Tuesday, November 21, 2006
"“Some of usare becoming the men we wanted to marry,” Gloria Steinem proclaimed 25 years ago. She meant, of course, that women in large numbers were seizing the places in higher education and the professions that had formerly been closed to them, becoming the doctors, lawyers and executives that they once hoped only to wed. Over the past generation, the liberal notion of egalitarian marriage — in which wives are in every sense their husbands’ peers — has gone from pie-in-the-sky ideal to unremarkable reality. But this apparently progressive shift has been shadowed by another development: America’s growing gap between rich and poor. Even as husbands and wives have moved closer together on measures of education and income, the divide between well-educated, well-paid couples and their less-privileged counterparts has widened, raising an awkward possibility: are we achieving more egalitarian marriages at the cost of a more egalitarian society?" By Annie Murphy Paul, N.Y. Times Link to Article (last visited 11-20-06 NVS)
"Hundreds of Ethiopians took to the streets of Addis Ababa on Saturday calling for a retrial of an Ethiopian jailed in the United States for circumcising his daughter. In what was believed to be the first such case in the United States, a Georgia judge sentenced Khalid Adem to 10 years in prison this month for removing his two-year-old daughter's clitoris with scissors in 2001. The jailing has fuelled a passionate debate across Africa, with some approving the punishment but others opposing it." By Reuters, N.Y. Times Link to Website (last visited 11-20-06 NVS)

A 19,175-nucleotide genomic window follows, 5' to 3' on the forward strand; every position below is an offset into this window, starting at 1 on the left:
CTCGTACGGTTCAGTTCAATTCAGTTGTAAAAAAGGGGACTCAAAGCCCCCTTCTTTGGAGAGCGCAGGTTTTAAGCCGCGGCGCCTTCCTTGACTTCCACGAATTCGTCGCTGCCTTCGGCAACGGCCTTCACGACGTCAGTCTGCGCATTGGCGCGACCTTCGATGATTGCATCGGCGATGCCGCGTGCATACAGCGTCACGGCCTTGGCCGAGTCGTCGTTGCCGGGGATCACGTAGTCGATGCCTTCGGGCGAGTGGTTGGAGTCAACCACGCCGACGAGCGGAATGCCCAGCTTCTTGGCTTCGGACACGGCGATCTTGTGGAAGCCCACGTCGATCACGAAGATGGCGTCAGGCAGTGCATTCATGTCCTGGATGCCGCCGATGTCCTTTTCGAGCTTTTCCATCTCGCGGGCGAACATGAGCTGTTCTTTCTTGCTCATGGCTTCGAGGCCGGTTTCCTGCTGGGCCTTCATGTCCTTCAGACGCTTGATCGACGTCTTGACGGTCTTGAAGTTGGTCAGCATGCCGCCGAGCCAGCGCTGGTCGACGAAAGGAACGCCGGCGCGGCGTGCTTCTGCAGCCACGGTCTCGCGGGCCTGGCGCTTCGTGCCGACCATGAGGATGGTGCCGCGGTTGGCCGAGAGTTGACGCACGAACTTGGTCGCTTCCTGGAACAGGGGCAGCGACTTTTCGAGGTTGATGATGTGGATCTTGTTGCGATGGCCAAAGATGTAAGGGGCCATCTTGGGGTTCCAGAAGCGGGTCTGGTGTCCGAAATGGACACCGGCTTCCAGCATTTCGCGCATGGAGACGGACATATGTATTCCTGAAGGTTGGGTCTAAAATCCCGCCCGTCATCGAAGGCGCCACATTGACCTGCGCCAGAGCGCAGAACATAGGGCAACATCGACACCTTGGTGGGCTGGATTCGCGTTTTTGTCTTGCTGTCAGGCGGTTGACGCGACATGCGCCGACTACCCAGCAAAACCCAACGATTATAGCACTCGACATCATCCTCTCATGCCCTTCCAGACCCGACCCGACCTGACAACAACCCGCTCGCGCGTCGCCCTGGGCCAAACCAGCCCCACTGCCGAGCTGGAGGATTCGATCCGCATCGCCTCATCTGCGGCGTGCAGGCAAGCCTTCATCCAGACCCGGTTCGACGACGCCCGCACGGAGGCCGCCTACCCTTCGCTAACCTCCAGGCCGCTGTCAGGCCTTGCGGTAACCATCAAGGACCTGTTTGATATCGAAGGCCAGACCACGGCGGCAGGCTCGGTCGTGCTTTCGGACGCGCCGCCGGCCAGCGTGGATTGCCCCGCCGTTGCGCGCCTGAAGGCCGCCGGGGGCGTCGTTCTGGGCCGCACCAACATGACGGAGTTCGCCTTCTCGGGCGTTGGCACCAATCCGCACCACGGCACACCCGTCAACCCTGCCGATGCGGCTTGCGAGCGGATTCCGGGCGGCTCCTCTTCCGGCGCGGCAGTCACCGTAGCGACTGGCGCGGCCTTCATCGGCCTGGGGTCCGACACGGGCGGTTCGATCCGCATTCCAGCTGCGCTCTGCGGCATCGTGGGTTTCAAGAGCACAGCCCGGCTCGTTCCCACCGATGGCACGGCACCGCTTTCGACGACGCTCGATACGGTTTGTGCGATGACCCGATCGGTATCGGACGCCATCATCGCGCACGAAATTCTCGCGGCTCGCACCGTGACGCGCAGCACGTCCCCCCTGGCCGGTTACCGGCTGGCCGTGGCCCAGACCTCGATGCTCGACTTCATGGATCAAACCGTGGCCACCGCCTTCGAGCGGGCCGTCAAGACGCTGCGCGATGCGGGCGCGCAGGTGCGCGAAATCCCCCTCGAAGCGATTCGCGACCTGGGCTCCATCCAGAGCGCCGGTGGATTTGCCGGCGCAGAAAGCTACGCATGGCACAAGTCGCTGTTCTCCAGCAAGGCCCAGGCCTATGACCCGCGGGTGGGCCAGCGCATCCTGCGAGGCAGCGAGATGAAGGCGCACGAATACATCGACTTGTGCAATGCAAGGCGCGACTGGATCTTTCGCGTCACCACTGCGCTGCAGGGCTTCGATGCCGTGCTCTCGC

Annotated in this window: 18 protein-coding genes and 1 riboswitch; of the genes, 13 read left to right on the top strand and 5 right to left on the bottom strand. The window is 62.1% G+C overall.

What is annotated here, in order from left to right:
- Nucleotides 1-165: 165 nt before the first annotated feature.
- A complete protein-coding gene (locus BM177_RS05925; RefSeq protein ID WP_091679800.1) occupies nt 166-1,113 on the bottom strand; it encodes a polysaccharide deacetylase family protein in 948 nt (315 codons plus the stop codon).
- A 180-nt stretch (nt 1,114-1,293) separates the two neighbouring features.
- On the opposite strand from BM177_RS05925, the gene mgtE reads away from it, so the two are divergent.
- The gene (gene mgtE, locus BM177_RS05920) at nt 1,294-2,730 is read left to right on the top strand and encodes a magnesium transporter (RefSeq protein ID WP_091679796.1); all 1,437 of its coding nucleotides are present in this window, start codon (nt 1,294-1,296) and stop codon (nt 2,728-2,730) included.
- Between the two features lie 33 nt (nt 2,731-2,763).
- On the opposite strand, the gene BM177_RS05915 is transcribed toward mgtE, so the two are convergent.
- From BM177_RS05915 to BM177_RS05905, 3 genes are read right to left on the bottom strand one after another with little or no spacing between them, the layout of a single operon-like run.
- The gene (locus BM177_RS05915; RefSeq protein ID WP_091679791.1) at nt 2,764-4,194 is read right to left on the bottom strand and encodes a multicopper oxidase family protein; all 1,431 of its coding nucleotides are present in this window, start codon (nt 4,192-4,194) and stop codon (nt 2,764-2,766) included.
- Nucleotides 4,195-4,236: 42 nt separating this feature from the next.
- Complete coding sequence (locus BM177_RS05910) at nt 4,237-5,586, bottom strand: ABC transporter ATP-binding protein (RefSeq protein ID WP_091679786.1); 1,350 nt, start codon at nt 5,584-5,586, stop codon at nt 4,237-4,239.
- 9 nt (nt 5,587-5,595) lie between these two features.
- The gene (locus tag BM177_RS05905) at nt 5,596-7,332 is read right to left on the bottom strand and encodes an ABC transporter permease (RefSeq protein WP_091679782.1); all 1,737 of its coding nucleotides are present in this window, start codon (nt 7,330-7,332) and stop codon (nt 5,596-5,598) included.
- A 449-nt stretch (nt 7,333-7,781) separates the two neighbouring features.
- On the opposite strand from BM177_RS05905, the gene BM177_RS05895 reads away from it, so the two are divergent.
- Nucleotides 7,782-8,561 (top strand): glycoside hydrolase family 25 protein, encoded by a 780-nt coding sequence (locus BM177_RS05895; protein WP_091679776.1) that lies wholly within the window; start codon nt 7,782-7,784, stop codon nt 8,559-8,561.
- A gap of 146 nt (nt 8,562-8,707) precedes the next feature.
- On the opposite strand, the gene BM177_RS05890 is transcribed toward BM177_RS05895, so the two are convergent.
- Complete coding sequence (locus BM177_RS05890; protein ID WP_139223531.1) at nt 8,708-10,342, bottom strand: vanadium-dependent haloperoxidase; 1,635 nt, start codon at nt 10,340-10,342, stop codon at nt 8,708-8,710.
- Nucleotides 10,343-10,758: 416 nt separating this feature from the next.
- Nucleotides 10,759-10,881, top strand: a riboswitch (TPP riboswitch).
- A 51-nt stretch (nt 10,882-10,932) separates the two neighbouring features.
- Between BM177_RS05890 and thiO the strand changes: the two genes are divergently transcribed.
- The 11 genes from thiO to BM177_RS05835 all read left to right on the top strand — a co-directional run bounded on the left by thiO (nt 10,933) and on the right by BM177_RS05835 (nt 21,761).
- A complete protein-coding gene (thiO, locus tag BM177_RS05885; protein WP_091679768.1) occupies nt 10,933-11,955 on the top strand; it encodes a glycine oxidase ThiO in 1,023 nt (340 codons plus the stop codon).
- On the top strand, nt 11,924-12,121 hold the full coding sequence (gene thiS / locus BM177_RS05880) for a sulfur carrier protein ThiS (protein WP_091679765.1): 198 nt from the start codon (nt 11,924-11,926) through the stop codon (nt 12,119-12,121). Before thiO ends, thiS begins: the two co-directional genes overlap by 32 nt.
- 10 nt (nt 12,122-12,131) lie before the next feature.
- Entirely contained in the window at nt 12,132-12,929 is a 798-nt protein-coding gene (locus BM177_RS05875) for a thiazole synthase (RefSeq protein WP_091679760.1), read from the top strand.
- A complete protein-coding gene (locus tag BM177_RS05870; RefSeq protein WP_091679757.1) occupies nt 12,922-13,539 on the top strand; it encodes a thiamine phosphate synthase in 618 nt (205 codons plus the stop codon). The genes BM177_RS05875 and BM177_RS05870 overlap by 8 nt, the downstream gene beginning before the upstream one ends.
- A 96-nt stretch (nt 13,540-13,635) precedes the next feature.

"Parliament on Tuesday voted resoundingly to legalize same-sex marriages in South Africa, making the nation the first in Africa and the fifth in the world to remove legal barriers to them, according to advocates. The nation’s highest court ruled last December that South Africa’s marriage statute violated the Constitution’s guarantee of equal rights. The court gave the government a year to alter the legal definition of marriage. That left the government with three choices: legalize same-sex marriages, let the court change the law by fiat or alter the Constitution, which prohibits discrimination on the basis of sexual orientation.
Under the proposal approved by Parliament, heterosexual and same-sex couples could register marriages or civil partnerships. In a concession to critics, the law also would allow civil officers to refuse to marry same-sex couples if such marriages conflicted with their conscience."By Sharon LaFraniere, N.Y. Times Link to Article (last visited 11-20-06 NVS)
"A lesbian couple in South Jersey won court approval this week to have both of their names listed as parents on the birth certificate of their newborn, and the attorney general’s office said it will no longer oppose such applications. The decision, in Family Court in Burlington County, stems from an Oct. 25 ruling by the New Jersey Supreme Court holding that same-sex couples are entitled to the same legal rights and protections as heterosexual couples. The court gave the Legislature 180 days either to bring gay couples within the state’s marriage laws or establish a parallel system of civil unions." By Laura Mansnerus, N.Y. Times Link to Article (last visited 11-20-06 NVS)